Interview with Dan Cameron (Part I)

Dan Cameron


Dan Cameron is currently Chief Curator for the Orange County Museum of Art since early 2012. Since that time, Cameron has launched the California-Pacific Triennial, a series of international surveys that will focus on art from countries that border the Pacific Ocean; and the exhibition Sarkisian & Sarkisian. He has also been instrumental in reexamining the museum's collection and presenting multiple exhibitions highlighting significant works in unexpected ways. Prior to his work at OCMA, in 1988 Cameron was the first-ever American commissioner of the Aperto section of the Venice Biennale, and later the curator of the landmark exhibition Cocido y Crudo at the Centro Reina Sofia, Madrid, in 1994. He then spent eleven years (1995-2005) as Senior Curator at the New Museum of Contemporary Art in New York, where he organized retrospective exhibitions of such renowned artists as William Kentridge, Paul McCarthy, Cildo Meireles, Marcel Odenbach, Pierre et Gilles, Faith Ringgold, Carolee Schneemann, David Wojnarowicz, and Martin Wong, along with several influential group exhibitions. Cameron served as Artistic Director of the 2003 Istanbul Biennial and the 2006 Taipei Biennial, and from 2007 to 2011 he was Founder and Artistic Director of the Prospect New Orleans biennial, as well as Director of Visual Arts at Contemporary Arts Center (CAC) of New Orleans from 2007 to 2010. Cameron has published hundreds of texts in books, catalogs and magazines on contemporary, lectured widely at museums and universities throughout the world, and served on the graduate fine arts faculties of Columbia University, New York University, and School of Visual Arts.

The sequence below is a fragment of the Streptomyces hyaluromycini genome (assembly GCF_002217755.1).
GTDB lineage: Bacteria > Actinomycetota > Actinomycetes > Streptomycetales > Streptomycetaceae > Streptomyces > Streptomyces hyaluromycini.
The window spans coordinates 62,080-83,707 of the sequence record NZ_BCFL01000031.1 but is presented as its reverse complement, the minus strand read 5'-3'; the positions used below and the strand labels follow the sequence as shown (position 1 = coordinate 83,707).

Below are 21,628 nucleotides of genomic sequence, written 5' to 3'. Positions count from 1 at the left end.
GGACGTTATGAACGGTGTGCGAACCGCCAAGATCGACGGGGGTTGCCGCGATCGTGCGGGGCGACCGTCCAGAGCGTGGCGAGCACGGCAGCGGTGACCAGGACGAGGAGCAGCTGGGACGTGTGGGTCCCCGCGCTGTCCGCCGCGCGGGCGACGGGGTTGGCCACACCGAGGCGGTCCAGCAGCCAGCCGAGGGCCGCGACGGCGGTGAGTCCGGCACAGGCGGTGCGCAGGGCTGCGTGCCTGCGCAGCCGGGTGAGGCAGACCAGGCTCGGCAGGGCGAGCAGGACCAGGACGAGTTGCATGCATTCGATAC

This interview is Part 1 of a 2 part interview. In the first part of the interview, Dan talks about his early career as a curator, his tenure at the New Museum of Contemporary Art and his relationship with its founder Marcia Tucker. 

Mario Vasquez (MV):     For those who are not familiar with your work, where did you begin curating? Was there anything that lead you to want to be a curator?